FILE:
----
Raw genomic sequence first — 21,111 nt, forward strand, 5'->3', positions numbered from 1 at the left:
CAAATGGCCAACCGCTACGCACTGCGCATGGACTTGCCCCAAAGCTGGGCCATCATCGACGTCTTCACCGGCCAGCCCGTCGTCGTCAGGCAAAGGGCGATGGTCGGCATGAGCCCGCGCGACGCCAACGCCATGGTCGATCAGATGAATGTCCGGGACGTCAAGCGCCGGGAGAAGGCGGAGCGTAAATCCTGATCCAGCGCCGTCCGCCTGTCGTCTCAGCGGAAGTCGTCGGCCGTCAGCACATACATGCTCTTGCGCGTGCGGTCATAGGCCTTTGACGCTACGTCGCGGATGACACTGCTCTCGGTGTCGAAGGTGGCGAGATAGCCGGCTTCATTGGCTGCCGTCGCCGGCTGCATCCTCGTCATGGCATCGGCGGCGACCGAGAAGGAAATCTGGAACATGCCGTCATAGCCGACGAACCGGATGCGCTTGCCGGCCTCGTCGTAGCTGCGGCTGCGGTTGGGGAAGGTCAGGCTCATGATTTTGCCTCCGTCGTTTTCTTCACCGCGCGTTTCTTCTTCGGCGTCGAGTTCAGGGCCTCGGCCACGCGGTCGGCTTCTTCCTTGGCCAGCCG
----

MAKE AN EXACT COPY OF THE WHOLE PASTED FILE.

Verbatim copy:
Raw genomic sequence first — 21,111 nt, forward strand, 5'->3', positions numbered from 1 at the left:
CAAATGGCCAACCGCTACGCACTGCGCATGGACTTGCCCCAAAGCTGGGCCATCATCGACGTCTTCACCGGCCAGCCCGTCGTCGTCAGGCAAAGGGCGATGGTCGGCATGAGCCCGCGCGACGCCAACGCCATGGTCGATCAGATGAATGTCCGGGACGTCAAGCGCCGGGAGAAGGCGGAGCGTAAATCCTGATCCAGCGCCGTCCGCCTGTCGTCTCAGCGGAAGTCGTCGGCCGTCAGCACATACATGCTCTTGCGCGTGCGGTCATAGGCCTTTGACGCTACGTCGCGGATGACACTGCTCTCGGTGTCGAAGGTGGCGAGATAGCCGGCTTCATTGGCTGCCGTCGCCGGCTGCATCCTCGTCATGGCATCGGCGGCGACCGAGAAGGAAATCTGGAACATGCCGTCATAGCCGACGAACCGGATGCGCTTGCCGGCCTCGTCGTAGCTGCGGCTGCGGTTGGGGAAGGTCAGGCTCATGATTTTGCCTCCGTCGTTTTCTTCACCGCGCGTTTCTTCTTCGGCGTCGAGTTCAGGGCCTCGGCCACGCGGTCGGCTTCTTCCTTGGCCAGCCG